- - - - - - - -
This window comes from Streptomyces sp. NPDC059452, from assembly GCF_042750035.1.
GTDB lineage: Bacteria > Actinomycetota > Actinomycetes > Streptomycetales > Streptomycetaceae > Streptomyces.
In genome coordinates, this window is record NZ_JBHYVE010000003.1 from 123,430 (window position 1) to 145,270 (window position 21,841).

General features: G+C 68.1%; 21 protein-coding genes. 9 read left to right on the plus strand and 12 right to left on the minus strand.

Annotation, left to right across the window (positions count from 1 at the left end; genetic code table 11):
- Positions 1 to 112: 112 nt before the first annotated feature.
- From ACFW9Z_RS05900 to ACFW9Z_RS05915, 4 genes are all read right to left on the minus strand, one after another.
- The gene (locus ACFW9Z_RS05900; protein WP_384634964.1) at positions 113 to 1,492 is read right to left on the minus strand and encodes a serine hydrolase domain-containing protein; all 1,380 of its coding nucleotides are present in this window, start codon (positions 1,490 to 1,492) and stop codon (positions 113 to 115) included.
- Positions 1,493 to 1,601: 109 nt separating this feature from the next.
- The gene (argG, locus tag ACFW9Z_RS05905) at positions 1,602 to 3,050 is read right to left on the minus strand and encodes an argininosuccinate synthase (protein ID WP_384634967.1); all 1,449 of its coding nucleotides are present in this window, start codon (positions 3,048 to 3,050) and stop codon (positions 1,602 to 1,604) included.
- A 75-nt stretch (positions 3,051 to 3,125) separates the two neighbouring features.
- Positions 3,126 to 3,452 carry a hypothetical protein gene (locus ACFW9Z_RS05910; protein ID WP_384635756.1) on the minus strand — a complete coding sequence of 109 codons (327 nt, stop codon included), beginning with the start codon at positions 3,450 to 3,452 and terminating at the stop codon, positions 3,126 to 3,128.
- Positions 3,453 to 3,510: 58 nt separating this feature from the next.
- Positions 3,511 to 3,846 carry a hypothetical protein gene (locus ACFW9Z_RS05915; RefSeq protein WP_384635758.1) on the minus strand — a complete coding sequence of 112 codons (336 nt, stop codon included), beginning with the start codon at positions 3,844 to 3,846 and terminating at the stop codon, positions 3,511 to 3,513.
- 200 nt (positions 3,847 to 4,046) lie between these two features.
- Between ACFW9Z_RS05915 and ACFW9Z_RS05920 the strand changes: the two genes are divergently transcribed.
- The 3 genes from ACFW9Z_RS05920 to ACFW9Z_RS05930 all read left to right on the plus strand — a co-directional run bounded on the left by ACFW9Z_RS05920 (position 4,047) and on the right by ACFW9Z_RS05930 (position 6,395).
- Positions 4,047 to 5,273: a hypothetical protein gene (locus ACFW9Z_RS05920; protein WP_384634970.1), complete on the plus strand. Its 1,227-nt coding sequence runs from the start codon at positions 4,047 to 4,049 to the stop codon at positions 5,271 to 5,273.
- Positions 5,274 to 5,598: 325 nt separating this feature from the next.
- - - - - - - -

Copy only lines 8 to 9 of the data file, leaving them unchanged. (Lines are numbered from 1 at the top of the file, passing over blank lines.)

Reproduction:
- The gene (locus ACFW9Z_RS05900; protein WP_384634964.1) at positions 113 to 1,492 is read right to left on the minus strand and encodes a serine hydrolase domain-containing protein; all 1,380 of its coding nucleotides are present in this window, start codon (positions 1,490 to 1,492) and stop codon (positions 113 to 115) included.
- Positions 1,493 to 1,601: 109 nt separating this feature from the next.